CARS misconceptions


The Critical Analysis and Reasoning Section (CARS) is both the best and the worst section of the MCAT. The reason you must love it is that you aren’t required to store an inordinate number of CARS-related facts and figures in your head as you walk through those doors on test day. The downside of this fact is that you don’t get any free answers for memorizing the yield of ATP from the oxidation of one molecule of glucose. 

Pre-med students are smart, and this can be their downfall in CARS. I’ve heard all kinds of excuses about why students will de-prioritize CARS in their test preparation.

  • “I can read…”
  • “There’s no way to get better.”
  • “I’ll make up for it in the other sections.” 

Let’s look at CARS misconceptions one at a time: 

“I can read…”

Yes, I believe you. My guess is that you are excellent at reading, memorizing, and comprehending deeply complex material. That does not mean you understand how to analyze language to interpret tone, intent, and relevant assumptions. PLEASE do not fall into the ego trap of thinking you are too smart to improve upon your reasoning skills. Success in sciences does not equal success in literary analysis.  

“There’s no way to get better.”

This is a common misconception. I often hear that somehow CARS is simply a test of innate ability and preparing for it will lead to marginal improvements at best. This is simply false. The CARS section is highly game-able, although there is no catch-all approach and strategies must be tailored to the student. I have seen students dramatically increase their CARS scores by simply using trial-and-error to find what suits them.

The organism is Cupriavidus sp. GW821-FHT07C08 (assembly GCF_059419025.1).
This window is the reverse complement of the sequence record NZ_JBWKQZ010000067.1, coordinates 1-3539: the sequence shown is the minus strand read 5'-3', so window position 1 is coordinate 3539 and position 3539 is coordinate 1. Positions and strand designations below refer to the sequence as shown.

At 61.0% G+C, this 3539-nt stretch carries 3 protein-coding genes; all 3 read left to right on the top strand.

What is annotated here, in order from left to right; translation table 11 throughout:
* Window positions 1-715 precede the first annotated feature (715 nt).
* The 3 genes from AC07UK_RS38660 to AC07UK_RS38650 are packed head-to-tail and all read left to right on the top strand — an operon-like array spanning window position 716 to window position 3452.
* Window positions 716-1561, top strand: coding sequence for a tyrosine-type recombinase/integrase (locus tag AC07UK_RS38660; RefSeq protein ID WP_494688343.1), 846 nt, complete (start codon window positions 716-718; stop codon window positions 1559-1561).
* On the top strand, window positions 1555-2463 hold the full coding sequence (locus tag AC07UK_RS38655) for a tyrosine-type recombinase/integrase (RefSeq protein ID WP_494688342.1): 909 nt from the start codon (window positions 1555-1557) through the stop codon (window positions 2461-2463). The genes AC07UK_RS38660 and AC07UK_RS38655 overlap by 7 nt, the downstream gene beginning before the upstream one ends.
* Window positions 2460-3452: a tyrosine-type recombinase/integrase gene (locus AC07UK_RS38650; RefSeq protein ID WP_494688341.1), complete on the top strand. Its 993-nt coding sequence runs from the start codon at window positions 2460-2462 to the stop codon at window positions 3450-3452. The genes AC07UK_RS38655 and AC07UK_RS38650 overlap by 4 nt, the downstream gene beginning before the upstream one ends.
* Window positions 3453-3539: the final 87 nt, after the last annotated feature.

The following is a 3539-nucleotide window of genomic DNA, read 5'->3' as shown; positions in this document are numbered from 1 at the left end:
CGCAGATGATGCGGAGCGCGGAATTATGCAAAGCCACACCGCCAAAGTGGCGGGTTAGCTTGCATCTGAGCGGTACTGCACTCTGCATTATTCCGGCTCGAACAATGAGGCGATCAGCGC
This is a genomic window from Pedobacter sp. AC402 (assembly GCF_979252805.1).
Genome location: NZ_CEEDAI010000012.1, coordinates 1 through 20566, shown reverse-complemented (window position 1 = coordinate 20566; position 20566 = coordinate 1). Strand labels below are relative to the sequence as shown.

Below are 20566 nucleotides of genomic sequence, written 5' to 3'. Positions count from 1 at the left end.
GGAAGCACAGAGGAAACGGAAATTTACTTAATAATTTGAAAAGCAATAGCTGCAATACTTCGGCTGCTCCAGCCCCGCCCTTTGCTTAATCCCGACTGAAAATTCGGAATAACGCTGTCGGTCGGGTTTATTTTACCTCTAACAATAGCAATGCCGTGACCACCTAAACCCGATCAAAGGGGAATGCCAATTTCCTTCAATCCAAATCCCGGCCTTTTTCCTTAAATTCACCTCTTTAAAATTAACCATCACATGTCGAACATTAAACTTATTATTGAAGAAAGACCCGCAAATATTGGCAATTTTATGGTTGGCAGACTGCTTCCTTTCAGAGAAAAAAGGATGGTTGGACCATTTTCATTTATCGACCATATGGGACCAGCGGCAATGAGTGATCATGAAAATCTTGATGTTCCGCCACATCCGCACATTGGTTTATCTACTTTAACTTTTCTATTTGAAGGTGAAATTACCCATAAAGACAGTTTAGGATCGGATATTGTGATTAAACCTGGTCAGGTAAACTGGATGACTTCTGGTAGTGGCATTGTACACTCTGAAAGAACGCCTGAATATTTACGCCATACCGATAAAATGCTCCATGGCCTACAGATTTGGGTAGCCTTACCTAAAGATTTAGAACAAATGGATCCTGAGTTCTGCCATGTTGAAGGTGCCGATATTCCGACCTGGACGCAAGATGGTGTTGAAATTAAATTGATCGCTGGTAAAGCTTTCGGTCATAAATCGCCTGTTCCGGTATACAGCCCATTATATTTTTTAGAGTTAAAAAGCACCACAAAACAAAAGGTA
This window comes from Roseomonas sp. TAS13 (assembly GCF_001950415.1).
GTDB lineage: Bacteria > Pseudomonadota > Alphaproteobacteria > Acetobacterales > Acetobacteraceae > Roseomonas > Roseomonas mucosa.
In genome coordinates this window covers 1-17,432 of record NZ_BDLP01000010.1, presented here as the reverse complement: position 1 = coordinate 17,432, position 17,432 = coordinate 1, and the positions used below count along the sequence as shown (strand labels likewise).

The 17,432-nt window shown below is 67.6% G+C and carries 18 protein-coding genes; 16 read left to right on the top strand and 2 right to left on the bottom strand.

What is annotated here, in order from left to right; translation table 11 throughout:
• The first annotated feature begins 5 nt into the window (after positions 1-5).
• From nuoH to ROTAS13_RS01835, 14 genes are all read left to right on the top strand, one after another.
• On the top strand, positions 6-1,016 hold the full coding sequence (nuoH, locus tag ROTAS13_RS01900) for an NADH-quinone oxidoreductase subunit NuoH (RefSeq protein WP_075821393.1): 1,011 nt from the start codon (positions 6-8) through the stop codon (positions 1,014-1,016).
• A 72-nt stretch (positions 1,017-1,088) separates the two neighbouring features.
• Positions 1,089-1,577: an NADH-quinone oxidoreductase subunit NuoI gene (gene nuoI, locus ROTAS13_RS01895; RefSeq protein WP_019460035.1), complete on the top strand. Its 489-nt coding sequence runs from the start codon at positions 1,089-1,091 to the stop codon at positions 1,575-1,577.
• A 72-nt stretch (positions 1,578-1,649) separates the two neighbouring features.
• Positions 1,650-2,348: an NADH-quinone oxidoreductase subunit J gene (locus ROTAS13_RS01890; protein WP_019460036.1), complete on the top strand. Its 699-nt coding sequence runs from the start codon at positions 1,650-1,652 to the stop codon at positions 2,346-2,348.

“I’ll make up for it in the other sections.”

This one also comes in the form of people’s natural desire to lean into their strengths. I get it, if you’re scoring a 128 in C/P and a 122 in CARS, it’s obvious which section is going to be more frustrating of those two. With that being said: LEAN INTO THE SECTIONS YOU SCORE LOW ON. Please do this, even if you take nothing else from this post. Medical schools want people that are mentally flexible and can think on their feet, for better or worse this is largely tested in CARS. 

Takeaways & Tips:

  • CARS requires a set of skills that can be developed with practice and strategy. It is not simply language comprehension but often complex reasoning that asks the reader to develop multiple mental models of perspective, intuit the intent of language choice, and make assumptions. You can and should improve your CARS score by working on this section throughout your study plan. 
  • Practice every day (or at least most days), even 30 minutes of CARS passages a day will make a huge difference come test day. 
  • CHANGE how you approach a passage. Don’t like highlighting? Try it. Feel weird to read questions before the passage? Try it. Scratch paper notes too distracting? Try it. The point here is not that all or any of these strategies is best, it’s that any new approach will feel weird, but that should not deter you from mixing it up as you find what works. 
  • Last thing, (and congratulations if you’ve made it this far) just do some reading. This will help with CARS, but also with your quality of life. Read fiction or something you actually enjoy, and be sure to set aside a little time, maybe at the end of every day to do that. If you’re as nerdy as I am, you might start with The Lord of The Rings trilogy, but go read something you love.